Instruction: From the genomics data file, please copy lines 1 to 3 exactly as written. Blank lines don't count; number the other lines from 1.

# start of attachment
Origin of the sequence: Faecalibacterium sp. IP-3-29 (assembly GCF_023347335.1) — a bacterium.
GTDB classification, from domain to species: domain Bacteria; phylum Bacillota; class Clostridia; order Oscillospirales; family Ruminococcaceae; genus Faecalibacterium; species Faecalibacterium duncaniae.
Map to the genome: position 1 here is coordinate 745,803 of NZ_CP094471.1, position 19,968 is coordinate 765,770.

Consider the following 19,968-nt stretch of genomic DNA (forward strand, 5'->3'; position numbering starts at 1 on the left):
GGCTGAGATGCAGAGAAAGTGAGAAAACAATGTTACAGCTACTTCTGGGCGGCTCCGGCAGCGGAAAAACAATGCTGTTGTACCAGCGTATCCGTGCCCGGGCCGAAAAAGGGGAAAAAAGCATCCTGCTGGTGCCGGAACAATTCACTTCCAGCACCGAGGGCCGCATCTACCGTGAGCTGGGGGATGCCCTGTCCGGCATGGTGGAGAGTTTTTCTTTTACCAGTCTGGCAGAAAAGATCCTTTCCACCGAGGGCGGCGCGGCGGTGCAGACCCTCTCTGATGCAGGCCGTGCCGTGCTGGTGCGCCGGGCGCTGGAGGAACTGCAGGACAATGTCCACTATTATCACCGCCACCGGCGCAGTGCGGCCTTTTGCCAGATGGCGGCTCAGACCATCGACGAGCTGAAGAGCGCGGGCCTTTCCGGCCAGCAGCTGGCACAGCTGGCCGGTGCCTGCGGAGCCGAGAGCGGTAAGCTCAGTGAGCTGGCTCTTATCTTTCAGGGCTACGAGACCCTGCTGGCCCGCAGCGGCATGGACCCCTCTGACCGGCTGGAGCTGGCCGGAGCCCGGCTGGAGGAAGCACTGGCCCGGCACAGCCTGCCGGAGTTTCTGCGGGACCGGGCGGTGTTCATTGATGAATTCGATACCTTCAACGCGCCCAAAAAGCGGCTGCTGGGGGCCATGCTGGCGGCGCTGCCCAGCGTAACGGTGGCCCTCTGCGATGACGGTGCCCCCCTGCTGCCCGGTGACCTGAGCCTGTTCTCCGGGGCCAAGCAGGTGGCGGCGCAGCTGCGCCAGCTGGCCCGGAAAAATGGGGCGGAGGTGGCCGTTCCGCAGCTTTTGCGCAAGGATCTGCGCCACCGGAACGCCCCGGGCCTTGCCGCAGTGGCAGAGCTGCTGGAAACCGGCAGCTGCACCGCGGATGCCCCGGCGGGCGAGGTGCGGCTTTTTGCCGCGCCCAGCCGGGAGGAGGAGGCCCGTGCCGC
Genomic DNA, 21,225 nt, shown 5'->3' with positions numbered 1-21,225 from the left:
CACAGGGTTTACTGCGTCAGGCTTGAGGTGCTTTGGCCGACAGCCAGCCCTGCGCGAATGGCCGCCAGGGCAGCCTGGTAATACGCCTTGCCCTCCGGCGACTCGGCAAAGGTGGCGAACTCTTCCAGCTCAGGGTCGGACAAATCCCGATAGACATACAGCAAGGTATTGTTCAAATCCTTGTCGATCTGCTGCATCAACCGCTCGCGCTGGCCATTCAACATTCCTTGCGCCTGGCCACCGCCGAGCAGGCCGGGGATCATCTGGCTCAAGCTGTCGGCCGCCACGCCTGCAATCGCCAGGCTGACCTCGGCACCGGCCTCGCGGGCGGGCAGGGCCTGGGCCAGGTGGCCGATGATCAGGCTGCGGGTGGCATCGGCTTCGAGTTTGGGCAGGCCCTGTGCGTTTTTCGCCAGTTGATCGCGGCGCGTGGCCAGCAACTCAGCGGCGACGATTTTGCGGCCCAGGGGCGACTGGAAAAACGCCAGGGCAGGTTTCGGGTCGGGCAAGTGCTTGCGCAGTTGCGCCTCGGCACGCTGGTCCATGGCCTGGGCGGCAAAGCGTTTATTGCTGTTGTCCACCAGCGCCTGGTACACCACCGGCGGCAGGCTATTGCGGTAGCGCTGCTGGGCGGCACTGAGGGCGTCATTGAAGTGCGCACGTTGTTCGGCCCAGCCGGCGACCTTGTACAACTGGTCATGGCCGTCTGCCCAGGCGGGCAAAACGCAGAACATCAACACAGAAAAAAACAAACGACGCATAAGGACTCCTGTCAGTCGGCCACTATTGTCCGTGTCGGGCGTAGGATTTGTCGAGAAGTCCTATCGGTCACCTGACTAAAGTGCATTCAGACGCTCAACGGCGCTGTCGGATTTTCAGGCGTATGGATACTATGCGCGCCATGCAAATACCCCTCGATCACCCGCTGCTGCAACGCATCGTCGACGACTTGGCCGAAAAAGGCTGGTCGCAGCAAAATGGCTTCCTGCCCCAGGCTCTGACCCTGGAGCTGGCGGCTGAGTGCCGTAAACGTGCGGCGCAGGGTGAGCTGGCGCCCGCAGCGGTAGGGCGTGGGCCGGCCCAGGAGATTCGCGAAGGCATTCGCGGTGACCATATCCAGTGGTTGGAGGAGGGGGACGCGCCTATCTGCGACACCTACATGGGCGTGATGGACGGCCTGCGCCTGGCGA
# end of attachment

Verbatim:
Origin of the sequence: Faecalibacterium sp. IP-3-29 (assembly GCF_023347335.1) — a bacterium.
GTDB classification, from domain to species: domain Bacteria; phylum Bacillota; class Clostridia; order Oscillospirales; family Ruminococcaceae; genus Faecalibacterium; species Faecalibacterium duncaniae.
Map to the genome: position 1 here is coordinate 745,803 of NZ_CP094471.1, position 19,968 is coordinate 765,770.